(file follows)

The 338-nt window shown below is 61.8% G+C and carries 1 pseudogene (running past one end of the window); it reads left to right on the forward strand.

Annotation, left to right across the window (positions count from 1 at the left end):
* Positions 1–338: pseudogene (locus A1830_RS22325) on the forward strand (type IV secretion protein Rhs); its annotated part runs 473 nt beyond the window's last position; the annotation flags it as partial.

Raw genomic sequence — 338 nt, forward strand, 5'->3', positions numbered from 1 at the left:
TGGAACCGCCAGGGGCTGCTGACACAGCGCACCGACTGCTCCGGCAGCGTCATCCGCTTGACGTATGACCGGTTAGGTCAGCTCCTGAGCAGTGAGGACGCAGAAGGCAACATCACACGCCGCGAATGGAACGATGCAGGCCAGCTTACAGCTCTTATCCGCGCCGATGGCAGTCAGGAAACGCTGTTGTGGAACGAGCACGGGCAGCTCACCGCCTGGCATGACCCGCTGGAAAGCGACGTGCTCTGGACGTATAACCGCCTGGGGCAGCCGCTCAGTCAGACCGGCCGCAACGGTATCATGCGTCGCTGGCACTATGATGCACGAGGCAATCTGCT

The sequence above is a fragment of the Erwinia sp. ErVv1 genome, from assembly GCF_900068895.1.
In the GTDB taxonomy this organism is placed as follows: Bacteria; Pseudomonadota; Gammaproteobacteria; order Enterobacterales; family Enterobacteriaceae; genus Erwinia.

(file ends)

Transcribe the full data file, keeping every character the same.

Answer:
The 338-nt window shown below is 61.8% G+C and carries 1 pseudogene (running past one end of the window); it reads left to right on the forward strand.

Annotation, left to right across the window (positions count from 1 at the left end):
* Positions 1–338: pseudogene (locus A1830_RS22325) on the forward strand (type IV secretion protein Rhs); its annotated part runs 473 nt beyond the window's last position; the annotation flags it as partial.

Raw genomic sequence — 338 nt, forward strand, 5'->3', positions numbered from 1 at the left:
TGGAACCGCCAGGGGCTGCTGACACAGCGCACCGACTGCTCCGGCAGCGTCATCCGCTTGACGTATGACCGGTTAGGTCAGCTCCTGAGCAGTGAGGACGCAGAAGGCAACATCACACGCCGCGAATGGAACGATGCAGGCCAGCTTACAGCTCTTATCCGCGCCGATGGCAGTCAGGAAACGCTGTTGTGGAACGAGCACGGGCAGCTCACCGCCTGGCATGACCCGCTGGAAAGCGACGTGCTCTGGACGTATAACCGCCTGGGGCAGCCGCTCAGTCAGACCGGCCGCAACGGTATCATGCGTCGCTGGCACTATGATGCACGAGGCAATCTGCT

The sequence above is a fragment of the Erwinia sp. ErVv1 genome, from assembly GCF_900068895.1.
In the GTDB taxonomy this organism is placed as follows: Bacteria; Pseudomonadota; Gammaproteobacteria; order Enterobacterales; family Enterobacteriaceae; genus Erwinia.